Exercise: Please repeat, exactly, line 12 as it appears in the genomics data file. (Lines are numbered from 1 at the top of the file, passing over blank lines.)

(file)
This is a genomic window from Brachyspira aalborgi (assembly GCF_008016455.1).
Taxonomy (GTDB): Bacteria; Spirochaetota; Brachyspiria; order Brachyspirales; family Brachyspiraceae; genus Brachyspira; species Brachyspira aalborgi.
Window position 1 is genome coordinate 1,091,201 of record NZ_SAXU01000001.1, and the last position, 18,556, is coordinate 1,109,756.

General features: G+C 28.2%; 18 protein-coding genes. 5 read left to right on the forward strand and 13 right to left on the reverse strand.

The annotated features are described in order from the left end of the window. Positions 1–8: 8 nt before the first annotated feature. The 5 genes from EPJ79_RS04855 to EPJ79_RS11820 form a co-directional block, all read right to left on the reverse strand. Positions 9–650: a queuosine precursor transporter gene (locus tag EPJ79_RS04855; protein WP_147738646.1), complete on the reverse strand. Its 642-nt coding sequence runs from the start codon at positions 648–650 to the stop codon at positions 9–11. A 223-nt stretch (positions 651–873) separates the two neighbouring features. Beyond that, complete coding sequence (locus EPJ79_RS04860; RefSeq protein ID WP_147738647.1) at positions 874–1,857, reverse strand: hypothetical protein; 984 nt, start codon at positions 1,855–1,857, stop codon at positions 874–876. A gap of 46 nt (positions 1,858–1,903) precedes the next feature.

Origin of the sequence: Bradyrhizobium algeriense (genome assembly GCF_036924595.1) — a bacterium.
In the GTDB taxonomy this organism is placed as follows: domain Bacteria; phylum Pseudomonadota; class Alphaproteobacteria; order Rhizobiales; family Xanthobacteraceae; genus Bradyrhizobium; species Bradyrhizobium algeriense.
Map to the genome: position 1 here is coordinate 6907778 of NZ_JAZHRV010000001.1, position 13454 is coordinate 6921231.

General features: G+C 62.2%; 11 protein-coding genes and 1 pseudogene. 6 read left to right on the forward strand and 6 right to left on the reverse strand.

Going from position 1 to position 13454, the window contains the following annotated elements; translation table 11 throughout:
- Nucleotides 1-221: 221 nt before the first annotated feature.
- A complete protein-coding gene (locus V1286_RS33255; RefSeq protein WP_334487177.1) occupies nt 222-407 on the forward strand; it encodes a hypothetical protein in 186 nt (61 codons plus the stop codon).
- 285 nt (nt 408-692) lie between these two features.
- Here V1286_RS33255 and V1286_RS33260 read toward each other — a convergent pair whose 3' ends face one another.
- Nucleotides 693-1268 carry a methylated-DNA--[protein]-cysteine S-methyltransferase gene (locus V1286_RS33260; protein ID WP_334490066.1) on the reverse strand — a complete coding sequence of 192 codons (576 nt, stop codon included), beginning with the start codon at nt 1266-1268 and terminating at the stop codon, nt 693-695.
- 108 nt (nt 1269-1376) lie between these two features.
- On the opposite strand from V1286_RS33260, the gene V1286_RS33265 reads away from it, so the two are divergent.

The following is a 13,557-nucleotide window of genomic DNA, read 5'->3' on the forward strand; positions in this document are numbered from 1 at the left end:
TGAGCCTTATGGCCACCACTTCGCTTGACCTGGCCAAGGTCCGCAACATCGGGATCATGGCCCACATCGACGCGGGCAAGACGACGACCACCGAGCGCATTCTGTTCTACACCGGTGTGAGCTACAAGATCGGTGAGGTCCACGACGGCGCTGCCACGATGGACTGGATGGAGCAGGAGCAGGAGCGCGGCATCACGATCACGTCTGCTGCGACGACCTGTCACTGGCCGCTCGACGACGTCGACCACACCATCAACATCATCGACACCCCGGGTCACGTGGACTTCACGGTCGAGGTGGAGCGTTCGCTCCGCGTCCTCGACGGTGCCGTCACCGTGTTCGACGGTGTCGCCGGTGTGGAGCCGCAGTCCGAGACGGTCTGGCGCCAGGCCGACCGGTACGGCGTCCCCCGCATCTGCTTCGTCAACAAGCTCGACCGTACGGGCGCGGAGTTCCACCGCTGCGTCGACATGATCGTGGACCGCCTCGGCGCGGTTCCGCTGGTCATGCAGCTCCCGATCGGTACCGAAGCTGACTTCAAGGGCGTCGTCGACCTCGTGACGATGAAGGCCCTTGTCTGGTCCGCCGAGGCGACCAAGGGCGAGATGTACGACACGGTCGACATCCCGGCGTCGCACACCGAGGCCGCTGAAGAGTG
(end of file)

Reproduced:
- A complete protein-coding gene (locus V1286_RS33255; RefSeq protein WP_334487177.1) occupies nt 222-407 on the forward strand; it encodes a hypothetical protein in 186 nt (61 codons plus the stop codon).